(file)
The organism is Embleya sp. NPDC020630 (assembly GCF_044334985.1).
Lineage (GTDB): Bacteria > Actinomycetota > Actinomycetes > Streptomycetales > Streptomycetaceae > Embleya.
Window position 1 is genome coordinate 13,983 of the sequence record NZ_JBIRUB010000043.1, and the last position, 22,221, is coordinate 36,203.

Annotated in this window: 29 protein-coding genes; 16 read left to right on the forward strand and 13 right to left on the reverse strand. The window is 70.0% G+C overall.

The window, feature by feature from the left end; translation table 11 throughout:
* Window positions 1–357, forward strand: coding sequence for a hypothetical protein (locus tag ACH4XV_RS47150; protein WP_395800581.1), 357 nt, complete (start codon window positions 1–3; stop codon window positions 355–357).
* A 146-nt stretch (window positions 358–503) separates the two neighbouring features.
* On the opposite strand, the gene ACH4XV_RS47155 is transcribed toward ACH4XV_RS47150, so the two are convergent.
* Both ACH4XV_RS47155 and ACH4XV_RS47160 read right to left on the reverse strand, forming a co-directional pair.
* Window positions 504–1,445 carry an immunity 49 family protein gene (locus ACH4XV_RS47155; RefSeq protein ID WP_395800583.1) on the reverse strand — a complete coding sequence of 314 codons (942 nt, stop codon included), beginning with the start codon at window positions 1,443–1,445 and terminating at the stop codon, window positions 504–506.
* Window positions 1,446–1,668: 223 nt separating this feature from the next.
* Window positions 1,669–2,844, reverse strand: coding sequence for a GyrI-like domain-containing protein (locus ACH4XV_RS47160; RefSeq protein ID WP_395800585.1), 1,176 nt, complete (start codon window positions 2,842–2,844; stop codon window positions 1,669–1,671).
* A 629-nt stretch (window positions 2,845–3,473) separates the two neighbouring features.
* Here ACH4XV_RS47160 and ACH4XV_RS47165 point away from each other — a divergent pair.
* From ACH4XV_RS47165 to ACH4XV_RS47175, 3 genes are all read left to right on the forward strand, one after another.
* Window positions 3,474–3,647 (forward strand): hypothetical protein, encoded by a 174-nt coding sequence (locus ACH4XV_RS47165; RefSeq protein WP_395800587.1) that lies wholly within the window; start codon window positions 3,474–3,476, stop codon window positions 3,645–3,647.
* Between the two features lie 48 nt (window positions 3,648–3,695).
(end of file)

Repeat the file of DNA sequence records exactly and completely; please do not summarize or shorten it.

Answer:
The organism is Embleya sp. NPDC020630 (assembly GCF_044334985.1).
Lineage (GTDB): Bacteria > Actinomycetota > Actinomycetes > Streptomycetales > Streptomycetaceae > Embleya.
Window position 1 is genome coordinate 13,983 of the sequence record NZ_JBIRUB010000043.1, and the last position, 22,221, is coordinate 36,203.

Annotated in this window: 29 protein-coding genes; 16 read left to right on the forward strand and 13 right to left on the reverse strand. The window is 70.0% G+C overall.

The window, feature by feature from the left end; translation table 11 throughout:
* Window positions 1–357, forward strand: coding sequence for a hypothetical protein (locus tag ACH4XV_RS47150; protein WP_395800581.1), 357 nt, complete (start codon window positions 1–3; stop codon window positions 355–357).
* A 146-nt stretch (window positions 358–503) separates the two neighbouring features.
* On the opposite strand, the gene ACH4XV_RS47155 is transcribed toward ACH4XV_RS47150, so the two are convergent.
* Both ACH4XV_RS47155 and ACH4XV_RS47160 read right to left on the reverse strand, forming a co-directional pair.
* Window positions 504–1,445 carry an immunity 49 family protein gene (locus ACH4XV_RS47155; RefSeq protein ID WP_395800583.1) on the reverse strand — a complete coding sequence of 314 codons (942 nt, stop codon included), beginning with the start codon at window positions 1,443–1,445 and terminating at the stop codon, window positions 504–506.
* Window positions 1,446–1,668: 223 nt separating this feature from the next.
* Window positions 1,669–2,844, reverse strand: coding sequence for a GyrI-like domain-containing protein (locus ACH4XV_RS47160; RefSeq protein ID WP_395800585.1), 1,176 nt, complete (start codon window positions 2,842–2,844; stop codon window positions 1,669–1,671).
* A 629-nt stretch (window positions 2,845–3,473) separates the two neighbouring features.
* Here ACH4XV_RS47160 and ACH4XV_RS47165 point away from each other — a divergent pair.
* From ACH4XV_RS47165 to ACH4XV_RS47175, 3 genes are all read left to right on the forward strand, one after another.
* Window positions 3,474–3,647 (forward strand): hypothetical protein, encoded by a 174-nt coding sequence (locus ACH4XV_RS47165; RefSeq protein WP_395800587.1) that lies wholly within the window; start codon window positions 3,474–3,476, stop codon window positions 3,645–3,647.
* Between the two features lie 48 nt (window positions 3,648–3,695).